Smoking-related deaths annually cause an estimated 7.2 million deaths worldwide, killing half of all smokers over time — more than AIDS, malaria, and tuberculosis combined. The WHO Europe region reports the highest prevalence of tobacco smoking among adults — 28% versus 21% worldwide, and the smoking rate among European women is more than double the world average — 19% versus 7% worldwide. To draw global attention to the tobacco epidemic and the preventable death and disease it causes, the WHO World Health Assembly instituted the World No Tobacco Day (WNTD) in 1988, to be celebrated on 31 May each year. The annual changing theme of WNTD is intended. to cover the range of measures set out in the 2005 WHO Framework Convention on Tobacco Control (FCTC), which includes national actions for best practice on public smoking bans, tobacco advertising restrictions and taxation on tobacco products. This year’s theme is “Commit to Quitting”, focused on the FCTC endorsed measures to support the estimated 780 million people around the world who want to quit smoking.
Although 50 of 53 countries in the WHO Europe region have ratified the FCTC, only ten have comprehensive public smoking bans, and only five — Albania, Moldova, Russia, Spain, and Turkey — have a total ban on all forms of direct and indirect tobacco . advertisements. Strike policies have also been implemented to a lesser extent, with only nine countries – the Czech Republic, Denmark, Ireland, Luxembourg, the Netherlands, Slovakia, Sweden and Turkey – offering the best policies to help people quit. Although the overall smoking rate has declined over the decades, it is still high in the European region. Russia has reduced its overall smoking rate from 39% in 2009 to 31% in 2016, but it still has the largest adult smoking population in the region, with an estimated 35 million people over the age of 15 smoking. Three other European countries that have succeeded in reducing smoking rates are Greece (40% in 2005 to 27% in 2017), Israel (30% in 2000 to 20% in 2019) and the United Kingdom (25% in 2006 to 14). % in 2019). Meanwhile, smoking rates in France and Germany have hardly dropped at all, with a stagnant adult smoking population of around 30%, reflecting the overall sluggishness trend in Western Europe.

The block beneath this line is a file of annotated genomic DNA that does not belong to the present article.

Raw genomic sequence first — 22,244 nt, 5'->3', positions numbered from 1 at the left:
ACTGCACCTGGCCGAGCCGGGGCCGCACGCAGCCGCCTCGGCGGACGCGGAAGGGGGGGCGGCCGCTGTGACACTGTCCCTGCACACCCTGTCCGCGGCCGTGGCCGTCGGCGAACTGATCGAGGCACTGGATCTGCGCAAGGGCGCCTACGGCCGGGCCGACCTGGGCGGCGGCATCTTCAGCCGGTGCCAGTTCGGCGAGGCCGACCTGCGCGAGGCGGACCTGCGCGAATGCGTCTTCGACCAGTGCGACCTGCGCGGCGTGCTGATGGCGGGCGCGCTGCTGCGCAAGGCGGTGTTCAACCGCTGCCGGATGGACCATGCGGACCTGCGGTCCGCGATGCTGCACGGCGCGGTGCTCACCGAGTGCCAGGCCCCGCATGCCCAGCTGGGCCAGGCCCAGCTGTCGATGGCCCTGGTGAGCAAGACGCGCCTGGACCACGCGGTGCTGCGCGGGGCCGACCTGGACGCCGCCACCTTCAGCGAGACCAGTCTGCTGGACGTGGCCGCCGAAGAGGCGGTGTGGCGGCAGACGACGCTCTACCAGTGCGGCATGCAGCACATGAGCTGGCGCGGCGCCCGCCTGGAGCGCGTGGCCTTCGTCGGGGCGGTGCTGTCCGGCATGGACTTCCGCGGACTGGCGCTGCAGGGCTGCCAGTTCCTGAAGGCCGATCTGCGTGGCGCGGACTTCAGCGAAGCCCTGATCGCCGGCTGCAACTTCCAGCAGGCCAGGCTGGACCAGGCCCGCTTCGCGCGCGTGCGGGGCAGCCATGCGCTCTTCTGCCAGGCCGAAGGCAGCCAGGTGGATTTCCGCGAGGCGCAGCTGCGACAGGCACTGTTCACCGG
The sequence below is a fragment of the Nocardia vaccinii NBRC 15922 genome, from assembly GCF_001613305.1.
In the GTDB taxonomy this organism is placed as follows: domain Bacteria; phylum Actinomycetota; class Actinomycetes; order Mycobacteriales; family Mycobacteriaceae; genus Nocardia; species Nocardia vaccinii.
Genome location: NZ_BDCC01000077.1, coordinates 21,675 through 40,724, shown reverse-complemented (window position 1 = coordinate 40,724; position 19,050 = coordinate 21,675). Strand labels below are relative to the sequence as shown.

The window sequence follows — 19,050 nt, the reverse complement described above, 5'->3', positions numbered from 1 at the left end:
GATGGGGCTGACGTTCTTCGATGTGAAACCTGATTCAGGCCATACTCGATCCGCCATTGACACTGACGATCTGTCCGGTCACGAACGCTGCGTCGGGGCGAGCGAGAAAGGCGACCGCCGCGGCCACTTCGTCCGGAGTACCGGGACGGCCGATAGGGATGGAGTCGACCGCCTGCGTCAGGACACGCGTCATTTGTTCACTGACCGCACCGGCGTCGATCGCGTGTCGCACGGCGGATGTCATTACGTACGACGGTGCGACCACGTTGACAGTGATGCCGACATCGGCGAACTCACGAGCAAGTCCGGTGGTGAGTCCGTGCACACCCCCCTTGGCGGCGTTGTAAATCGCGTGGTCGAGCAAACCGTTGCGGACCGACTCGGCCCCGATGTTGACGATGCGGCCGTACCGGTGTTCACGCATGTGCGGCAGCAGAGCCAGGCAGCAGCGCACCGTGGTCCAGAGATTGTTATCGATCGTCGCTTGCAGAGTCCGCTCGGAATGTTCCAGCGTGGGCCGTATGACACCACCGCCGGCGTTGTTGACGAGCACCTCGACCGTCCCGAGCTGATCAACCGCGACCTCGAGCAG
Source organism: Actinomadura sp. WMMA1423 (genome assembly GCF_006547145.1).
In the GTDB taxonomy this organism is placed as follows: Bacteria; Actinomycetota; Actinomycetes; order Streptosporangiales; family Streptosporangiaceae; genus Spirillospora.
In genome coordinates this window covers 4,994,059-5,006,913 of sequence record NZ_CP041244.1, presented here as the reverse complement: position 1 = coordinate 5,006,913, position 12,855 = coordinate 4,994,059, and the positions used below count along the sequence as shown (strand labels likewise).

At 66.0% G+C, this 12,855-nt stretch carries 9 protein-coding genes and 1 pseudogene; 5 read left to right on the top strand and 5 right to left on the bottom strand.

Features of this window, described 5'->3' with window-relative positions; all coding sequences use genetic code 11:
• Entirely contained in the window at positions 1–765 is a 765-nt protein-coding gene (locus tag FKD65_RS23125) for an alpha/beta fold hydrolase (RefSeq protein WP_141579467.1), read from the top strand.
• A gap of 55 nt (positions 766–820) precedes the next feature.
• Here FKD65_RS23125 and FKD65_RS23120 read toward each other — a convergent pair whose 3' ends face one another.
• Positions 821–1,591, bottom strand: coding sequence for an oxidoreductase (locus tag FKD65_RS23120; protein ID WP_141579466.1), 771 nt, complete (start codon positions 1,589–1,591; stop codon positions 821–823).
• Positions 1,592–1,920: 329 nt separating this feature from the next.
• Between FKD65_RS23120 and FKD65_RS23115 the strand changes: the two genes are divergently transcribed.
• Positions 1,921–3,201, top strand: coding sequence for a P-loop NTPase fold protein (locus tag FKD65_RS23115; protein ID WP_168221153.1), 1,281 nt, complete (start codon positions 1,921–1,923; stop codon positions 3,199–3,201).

Without comprehensive and pragmatic action to change current smoking trends, Europe will be the only WHO region not to reach the global non-communicable disease target to reduce tobacco use by 30% by 2025. A new target — around a smoking rate of 5 to reach% or lower by 2040 — is part of the EU’s Beating Cancer Plan released in February 2021. These targets, while ambitious, are achievable if WHO FCTC’s best practices, agreed upon for more than a decade, can be fully implemented. Previous surveys show that more than half of European smokers are interested in quitting, and data show that their success can be doubled by government measures such as free quit-smoking phone lines and health insurance-covered nicotine replacement therapies. The lack of government initiative has prevented the implementation of these strike programs in the past, and has not avoided the disease burden on millions of people. Change in policy is only possible under strong political will and in 2021 we are still waiting for the European political commitment to stop tobacco.
The Lancet Regional Health – Europe
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